Holy Name RC Primary School commented, “We are thrilled to be showcasing how we endeavour to help students struggling with literacy to the Department for Education today. We have been extremely pleased to be part of the Sound Check project funded by them. Holy Name is a very caring school environment where children are put first. We appreciate that every pupil is unique and believe that each and every one of them deserves the opportunity to be happy, feel valued and experience success. Support offered through the Sound Check project will help those struggling with literacy to build on their success, self-confidence and overall happiness. We have seen really positive results from the measures that we have put in place as a school as part of the Sound Check literacy support process and are excited to build on and share this knowledge with others in the future.”
Sound Check Project Director, Liz Horobin today said: “The project to date has been hugely successful and we are delighted to have the Department for Education’s backing as well as so many schools’ involvement throughout England. Our hope with this latest phase of the project, is that in creating centres of excellence and a certification system for schools using good practice, we will encourage more schools to follow suit and facilitate sharing of information between schools to adopt appropriate support mechanisms that have already been proven successful. ”
This news follows the recent announcement that the Sound Check Phonics Intervention approach will be included in the latest edition of ‘What works for children and young people with literacy difficulties?’ by Professor Greg Brooks.
This definitive guide, now in its 5th edition, provides education professionals with an overview of the effectiveness of intervention schemes designed to support children who experience difficulty in literacy.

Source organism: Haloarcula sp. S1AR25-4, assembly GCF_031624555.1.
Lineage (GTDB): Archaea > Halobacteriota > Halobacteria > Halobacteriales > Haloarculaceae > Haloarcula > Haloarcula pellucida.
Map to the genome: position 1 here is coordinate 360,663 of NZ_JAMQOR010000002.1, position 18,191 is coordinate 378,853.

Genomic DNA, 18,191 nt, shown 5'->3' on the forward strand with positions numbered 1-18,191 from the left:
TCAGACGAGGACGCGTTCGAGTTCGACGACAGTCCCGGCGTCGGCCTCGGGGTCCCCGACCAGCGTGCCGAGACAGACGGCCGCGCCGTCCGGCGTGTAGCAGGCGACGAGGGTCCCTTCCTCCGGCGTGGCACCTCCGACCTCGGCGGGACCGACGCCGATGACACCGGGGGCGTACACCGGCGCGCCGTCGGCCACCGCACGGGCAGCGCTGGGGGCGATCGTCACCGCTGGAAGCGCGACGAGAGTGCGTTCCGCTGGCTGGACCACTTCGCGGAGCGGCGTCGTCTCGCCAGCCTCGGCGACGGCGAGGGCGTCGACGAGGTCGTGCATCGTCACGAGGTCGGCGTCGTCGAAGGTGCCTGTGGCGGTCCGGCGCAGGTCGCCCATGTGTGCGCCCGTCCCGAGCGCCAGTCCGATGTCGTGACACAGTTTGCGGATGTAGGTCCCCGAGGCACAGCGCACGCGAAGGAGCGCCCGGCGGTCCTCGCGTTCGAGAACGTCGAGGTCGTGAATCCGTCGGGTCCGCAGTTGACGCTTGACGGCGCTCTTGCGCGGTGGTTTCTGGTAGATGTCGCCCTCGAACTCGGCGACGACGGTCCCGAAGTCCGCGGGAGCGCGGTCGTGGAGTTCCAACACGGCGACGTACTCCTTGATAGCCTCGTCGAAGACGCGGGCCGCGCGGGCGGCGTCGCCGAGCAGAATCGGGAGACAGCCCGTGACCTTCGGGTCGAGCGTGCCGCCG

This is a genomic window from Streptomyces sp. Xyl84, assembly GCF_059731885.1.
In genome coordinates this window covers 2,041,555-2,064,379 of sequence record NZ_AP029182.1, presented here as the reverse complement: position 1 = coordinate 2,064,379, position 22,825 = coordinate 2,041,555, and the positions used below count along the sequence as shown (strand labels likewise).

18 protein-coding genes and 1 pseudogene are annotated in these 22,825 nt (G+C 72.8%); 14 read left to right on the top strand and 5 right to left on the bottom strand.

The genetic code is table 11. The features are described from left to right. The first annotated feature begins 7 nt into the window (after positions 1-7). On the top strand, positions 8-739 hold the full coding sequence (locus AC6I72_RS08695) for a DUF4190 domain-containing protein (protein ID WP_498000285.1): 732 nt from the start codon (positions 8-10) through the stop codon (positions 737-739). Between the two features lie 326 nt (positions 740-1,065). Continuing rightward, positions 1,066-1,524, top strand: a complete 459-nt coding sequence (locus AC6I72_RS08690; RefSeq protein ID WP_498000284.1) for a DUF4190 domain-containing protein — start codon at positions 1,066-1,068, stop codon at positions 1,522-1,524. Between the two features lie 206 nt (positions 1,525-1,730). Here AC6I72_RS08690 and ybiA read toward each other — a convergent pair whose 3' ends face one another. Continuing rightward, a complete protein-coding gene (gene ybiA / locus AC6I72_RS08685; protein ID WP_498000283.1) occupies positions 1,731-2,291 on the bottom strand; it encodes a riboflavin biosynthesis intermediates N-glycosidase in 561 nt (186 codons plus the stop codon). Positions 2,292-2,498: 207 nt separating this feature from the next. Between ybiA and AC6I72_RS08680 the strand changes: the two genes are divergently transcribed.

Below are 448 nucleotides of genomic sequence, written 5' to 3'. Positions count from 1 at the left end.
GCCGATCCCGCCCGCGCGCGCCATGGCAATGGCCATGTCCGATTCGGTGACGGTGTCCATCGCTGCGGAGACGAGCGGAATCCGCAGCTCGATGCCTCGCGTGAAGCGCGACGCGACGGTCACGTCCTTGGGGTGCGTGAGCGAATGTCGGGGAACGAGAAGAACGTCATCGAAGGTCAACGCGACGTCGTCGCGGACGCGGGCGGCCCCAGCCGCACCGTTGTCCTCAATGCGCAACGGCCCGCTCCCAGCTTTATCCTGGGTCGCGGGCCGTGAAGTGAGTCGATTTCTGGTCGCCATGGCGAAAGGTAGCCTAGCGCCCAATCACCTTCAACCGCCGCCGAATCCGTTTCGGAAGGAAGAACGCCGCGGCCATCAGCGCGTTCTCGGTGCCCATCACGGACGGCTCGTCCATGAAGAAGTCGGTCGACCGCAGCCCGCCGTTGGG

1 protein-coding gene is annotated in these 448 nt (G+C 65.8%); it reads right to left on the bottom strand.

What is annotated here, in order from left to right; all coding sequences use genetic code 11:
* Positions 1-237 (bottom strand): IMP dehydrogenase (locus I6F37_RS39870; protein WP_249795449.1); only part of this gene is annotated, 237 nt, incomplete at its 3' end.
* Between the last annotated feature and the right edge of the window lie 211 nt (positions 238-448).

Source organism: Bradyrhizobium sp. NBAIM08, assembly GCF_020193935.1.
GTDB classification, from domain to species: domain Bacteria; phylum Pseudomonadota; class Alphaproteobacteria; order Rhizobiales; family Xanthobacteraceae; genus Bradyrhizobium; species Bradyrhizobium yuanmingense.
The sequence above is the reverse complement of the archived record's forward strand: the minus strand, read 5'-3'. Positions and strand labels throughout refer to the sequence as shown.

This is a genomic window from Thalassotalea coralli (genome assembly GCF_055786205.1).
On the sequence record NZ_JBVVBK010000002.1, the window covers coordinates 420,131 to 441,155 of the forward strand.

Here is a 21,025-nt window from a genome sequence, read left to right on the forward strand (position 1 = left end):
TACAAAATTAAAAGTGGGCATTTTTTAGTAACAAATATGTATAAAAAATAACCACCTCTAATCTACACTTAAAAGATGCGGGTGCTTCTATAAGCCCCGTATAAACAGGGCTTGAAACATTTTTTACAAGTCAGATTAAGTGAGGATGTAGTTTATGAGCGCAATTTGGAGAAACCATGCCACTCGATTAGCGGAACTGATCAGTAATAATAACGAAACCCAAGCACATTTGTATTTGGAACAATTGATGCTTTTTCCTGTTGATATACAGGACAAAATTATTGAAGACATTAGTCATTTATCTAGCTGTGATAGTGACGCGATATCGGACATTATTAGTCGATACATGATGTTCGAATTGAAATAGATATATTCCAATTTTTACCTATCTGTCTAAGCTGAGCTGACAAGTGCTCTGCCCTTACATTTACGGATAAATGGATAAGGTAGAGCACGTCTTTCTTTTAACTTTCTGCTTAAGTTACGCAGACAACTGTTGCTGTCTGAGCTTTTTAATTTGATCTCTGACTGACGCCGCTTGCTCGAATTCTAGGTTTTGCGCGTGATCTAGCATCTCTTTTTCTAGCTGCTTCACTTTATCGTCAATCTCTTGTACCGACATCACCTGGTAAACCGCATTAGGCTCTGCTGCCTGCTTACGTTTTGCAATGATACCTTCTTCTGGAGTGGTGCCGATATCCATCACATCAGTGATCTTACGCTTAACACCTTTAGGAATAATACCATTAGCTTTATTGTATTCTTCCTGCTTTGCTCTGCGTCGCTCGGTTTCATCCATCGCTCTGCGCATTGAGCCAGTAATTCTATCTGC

For further details contact:
Sound Check Project Director Liz Horobin on T: 0333 450 4583 E: firstname.lastname@example.org
Marketing and Communications Manager: Nicola Amoroso T 01784 222353 Email: email@example.com; Skype: da-NicolaAmoroso
Please note: Images are for use in conjunction with this editorial only. Please credit these images as courtesy of Dyslexia Action.
Dyslexia Action is a national charity that works to change lives by:
- Supporting Improvement in Education Provision;
- Providing direct support to individuals;
- Leading the agenda for change.
We are the UK’s leading provider of services and support for people with dyslexia and literacy difficulties, specialising in assessments, teaching, training and consultancy. We also develop and distribute teaching materials and undertake research.
www.dyslexiaaction.org.uk; Follow us on Facebook and Twitter
Dyslexia Action is the working name for Dyslexia Institute Limited, a charity registered in England and Wales (No. 268502) and Scotland (No. SC039177) and registered in England and Wales as a company (No. 01179975).
British Dyslexia Association –
The BDA is the voice of dyslexic people. We aim to influence government and other institutions to promote a dyslexia friendly society. The BDA accredits the training of dyslexic specialist teachers.
Promotes early identification of specific learning difficulties (SpLD) and support in schools to ensure there is the opportunity to learn for dyslexic learners.
BDA also works with employers, parents and local dyslexia associations to raise awareness and appropriate support for individuals who experience dyslexia and co-occurring difficulties, recognising their difficulties and strengths.
Registered in England No. 1830587 : Registered Charity No. 289243
www.bdadyslexia.org.uk Follow us on Facebook and Twitter
Springboard for Children
Springboard for Children believes every child has the right to a fair chance of future success. Springboard is a charity providing one-to-one support to improve reading and writing for children who are in danger of being left behind in the education system. We only work one-to-one with children and we always work in partnership with schools. Registered Company No. 6251103. Registered Charity No. 1124257
Find out more…
Website: www.springboard.org.uk Facebook: springboardforchildren
Twitter: @springboard4 Blog: Voice from the Centre
The Holy Name RC Primary School – The Holy Name Primary School is a voluntary aided, inclusive, Roman Catholic School serving the children of the Our Lady’s with St Alphonsus and neighbouring parishes.
Dyslexia is a specific learning difficulty that affects auditory memory and processing speed which impacts on literacy development, mathematics, memory, organisation and sequencing skills to varying degrees. Dyslexia can occur at any level of intellectual development. It is neurological in origin and is seen to run in families. It affects up to 10% of the UK population at some level and can affect anyone of any age and background.